Click here to watch Ranking Member Capito’s opening remarks.
WASHINGTON, D.C. – Today, the Senate Environment and Public Works (EPW) Committee held a hearing to examine the potential benefits of investing in U.S. Army Corps of Engineers water infrastructure projects.
Below is the opening statement of Ranking Member Shelley Moore Capito (R-W.Va.), as prepared for delivery:
“It is that time again when this committee begins the biennial process of crafting water resources legislation.
“As the chairman said, WRDA, The Water Resources Development Act, authorizes water resource projects and sets national policies for the Civil Works Program of the U.S. Army Corps of Engineers.
“The Corps’ main mission areas of navigation, flood risk management, and ecosystem restoration support the lives and livelihoods of millions of Americans and facilitates commerce throughout this country and internationally.
“As I noted in a previous hearing, 2.3 billion short tons of goods and commodities were transported over water in the U.S. in just one year.
“This is made possible by our nation’s ports and inland waterways system constructed and maintained by the Corps.
“According to the Corps’ own estimates, its flood risk management projects have prevented over $1 trillion in riverine and coastal flood damages, mostly within the last 35 years.
“These projects and activities, in addition to other important mission areas, are authorized and directed by Congress under WRDA.
“The most recent WRDA legislation enacted by Congress in 2020 included several provisions that are important to the country and my home state of West Virginia.
“Importantly, the legislation changed the cost-share for projects on the inland waterways system, included provisions to support the development of projects in rural and economically disadvantaged communities and provided assistance to non-federal sponsors on identifying flood risk management project deficiencies.
“I was also glad to secure an increase in authorization of $160 million for West Virginia’s two environmental infrastructure programs under the Corps, which help support drinking water and wastewater projects in the state.
“There is much more to do, however, and I look forward to working with the chairman and my colleagues on this committee to develop a WRDA bill.
“It is important that future WRDA legislation supports the development and delivery of water resources projects in communities that need them, while continuing to meet our national priorities.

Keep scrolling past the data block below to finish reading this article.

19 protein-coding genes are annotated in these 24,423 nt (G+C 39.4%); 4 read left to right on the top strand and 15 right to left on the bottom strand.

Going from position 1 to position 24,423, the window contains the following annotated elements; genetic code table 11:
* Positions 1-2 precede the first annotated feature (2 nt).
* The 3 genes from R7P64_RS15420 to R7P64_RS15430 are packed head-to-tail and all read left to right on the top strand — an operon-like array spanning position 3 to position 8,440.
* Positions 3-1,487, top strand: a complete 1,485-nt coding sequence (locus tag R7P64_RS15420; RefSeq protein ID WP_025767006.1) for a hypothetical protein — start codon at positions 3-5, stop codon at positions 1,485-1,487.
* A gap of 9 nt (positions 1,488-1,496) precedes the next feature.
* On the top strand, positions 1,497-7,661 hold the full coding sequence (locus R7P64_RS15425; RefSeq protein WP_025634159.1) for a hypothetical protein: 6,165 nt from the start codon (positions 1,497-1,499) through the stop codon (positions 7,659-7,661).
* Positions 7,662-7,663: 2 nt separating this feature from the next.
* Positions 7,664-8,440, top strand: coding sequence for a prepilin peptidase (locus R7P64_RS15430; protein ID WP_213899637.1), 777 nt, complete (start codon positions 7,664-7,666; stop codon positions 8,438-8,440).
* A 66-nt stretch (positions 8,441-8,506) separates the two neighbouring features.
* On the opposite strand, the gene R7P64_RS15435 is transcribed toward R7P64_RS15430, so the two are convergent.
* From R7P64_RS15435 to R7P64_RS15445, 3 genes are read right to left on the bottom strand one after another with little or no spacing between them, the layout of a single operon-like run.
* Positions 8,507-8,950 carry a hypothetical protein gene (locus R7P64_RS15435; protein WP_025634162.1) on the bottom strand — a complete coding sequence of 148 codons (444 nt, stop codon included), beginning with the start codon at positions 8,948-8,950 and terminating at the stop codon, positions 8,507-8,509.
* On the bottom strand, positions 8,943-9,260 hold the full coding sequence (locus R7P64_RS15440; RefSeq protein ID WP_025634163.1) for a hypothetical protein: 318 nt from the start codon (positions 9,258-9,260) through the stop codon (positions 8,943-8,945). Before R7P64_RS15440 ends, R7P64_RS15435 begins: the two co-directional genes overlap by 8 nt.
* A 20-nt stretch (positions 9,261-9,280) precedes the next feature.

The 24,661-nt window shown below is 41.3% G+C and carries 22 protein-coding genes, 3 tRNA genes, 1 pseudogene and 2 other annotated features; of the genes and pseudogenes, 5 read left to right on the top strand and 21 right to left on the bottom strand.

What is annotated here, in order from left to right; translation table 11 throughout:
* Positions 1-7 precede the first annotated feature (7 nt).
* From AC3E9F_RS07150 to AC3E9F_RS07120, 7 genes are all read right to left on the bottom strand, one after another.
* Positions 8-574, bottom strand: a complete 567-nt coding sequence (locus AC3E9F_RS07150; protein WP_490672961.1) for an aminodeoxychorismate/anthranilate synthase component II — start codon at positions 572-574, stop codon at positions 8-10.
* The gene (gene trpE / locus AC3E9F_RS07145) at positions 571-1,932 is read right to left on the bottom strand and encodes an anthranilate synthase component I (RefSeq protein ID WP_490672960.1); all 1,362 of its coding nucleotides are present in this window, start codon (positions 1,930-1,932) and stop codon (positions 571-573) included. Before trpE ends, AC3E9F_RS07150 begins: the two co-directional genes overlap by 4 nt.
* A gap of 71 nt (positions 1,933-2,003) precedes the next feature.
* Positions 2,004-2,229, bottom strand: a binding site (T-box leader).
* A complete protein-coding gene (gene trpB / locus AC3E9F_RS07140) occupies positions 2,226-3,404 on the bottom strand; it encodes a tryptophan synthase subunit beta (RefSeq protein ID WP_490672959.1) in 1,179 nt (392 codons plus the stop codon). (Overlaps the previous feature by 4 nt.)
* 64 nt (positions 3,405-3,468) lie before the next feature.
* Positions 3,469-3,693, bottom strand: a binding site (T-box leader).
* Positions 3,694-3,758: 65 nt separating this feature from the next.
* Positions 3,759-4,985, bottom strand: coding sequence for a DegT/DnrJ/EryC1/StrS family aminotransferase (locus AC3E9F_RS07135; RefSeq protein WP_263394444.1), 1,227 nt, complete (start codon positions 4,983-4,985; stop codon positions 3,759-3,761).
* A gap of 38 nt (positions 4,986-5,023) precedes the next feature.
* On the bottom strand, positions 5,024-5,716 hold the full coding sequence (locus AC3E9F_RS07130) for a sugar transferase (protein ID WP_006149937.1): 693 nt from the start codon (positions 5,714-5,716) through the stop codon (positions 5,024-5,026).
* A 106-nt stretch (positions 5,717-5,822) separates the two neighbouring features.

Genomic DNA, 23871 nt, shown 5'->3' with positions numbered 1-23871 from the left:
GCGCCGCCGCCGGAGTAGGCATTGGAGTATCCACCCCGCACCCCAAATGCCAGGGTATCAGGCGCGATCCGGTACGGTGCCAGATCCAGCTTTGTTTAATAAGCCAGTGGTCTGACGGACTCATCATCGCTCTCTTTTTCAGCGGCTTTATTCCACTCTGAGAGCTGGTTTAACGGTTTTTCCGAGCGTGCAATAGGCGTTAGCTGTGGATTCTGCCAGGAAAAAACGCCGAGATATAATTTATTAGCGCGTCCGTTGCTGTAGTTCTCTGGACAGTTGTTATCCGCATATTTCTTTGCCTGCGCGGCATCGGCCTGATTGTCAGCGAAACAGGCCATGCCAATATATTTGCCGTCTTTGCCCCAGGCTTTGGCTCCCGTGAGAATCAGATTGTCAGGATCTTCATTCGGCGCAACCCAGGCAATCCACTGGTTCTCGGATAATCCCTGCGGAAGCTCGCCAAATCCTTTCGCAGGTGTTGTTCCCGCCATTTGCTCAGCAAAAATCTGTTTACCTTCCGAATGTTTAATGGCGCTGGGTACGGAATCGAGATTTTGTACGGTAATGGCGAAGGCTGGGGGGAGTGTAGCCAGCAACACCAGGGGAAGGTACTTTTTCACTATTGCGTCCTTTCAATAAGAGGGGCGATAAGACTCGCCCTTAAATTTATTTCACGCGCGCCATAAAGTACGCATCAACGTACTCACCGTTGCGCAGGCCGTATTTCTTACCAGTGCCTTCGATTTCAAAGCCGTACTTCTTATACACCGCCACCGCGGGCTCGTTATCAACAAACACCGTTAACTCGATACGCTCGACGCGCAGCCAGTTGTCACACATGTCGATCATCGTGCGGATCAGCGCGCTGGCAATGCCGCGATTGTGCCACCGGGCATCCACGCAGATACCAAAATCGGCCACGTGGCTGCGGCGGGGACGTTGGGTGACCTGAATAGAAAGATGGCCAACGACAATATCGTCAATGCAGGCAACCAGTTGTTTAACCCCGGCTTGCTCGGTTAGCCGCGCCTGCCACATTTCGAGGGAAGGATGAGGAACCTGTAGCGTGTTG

“This is underscored by events such as the 2016 flood in West Virginia, which claimed 23 lives and destroyed over 1,000 homes.
“We are still waiting on initial funding for a comprehensive study by the Corps to assess existing flood protection gaps and inform future projects in the Kanawha River Basin where most of the damage in the 2016 flood occurred.
“While I fully intend to see that this study receives a new start, it will do little good if recommended projects are held up due to analyses that disregard the needs of certain communities.
“In that same vein, it is also important that Congress promote efficiencies in the Corps’ project delivery process to support its central missions.
“The Corps decision-making process is often perceived as a black box by non-federal sponsors without the requisite expertise or experience.
“This should change.
“The Congress should continue to encourage and enhance assistance on the part of the Corps to communities and non-federal sponsors.
“The people on the ground know what their water resources challenges are, and the experience and expertise of the hardworking men and women at the Corps can help inform them of paths forward to address those challenges.
“As we make these and other changes and other changes, however, it is important that Congress not be overly prescriptive.
“Our nation’s water resources are diverse and, as I said, communities know better about their unique needs than policymakers in Washington, D.C.
“So, we must preserve the important role of non-federal sponsors in the development and delivery of projects.
“In closing, let me reiterate my gratitude to our witnesses for being here today, and I thank Chairman Carper for holding this hearing.
“The missions of the Corps are more critical than ever, and the testimony we will hear today will inform this committee as it continues its integral role.
“Mr. Chairman, I would like to take a moment to introduce a friend of mine, but also a great West Virginian who is on our panel, before we begin.
“I’m really pleased to have with us today Robert McCoy from Sissonville, West Virginia.
“Robert and I have known each other for several years. He’s the President and CEO of Amherst Madison, which employs over 350 people, and they are a marine transportation construction and repair business. They have been in business since 1893.
“Robert is a father of two—a daughter who is at the University of Charleston, and a 14-year old son.
“Robert went to West Virginia University and was born in Matewan, and we are really happy, Robert, that you’re here.
“Welcome, Robert. And to all the other witnesses, thank you.”
# # #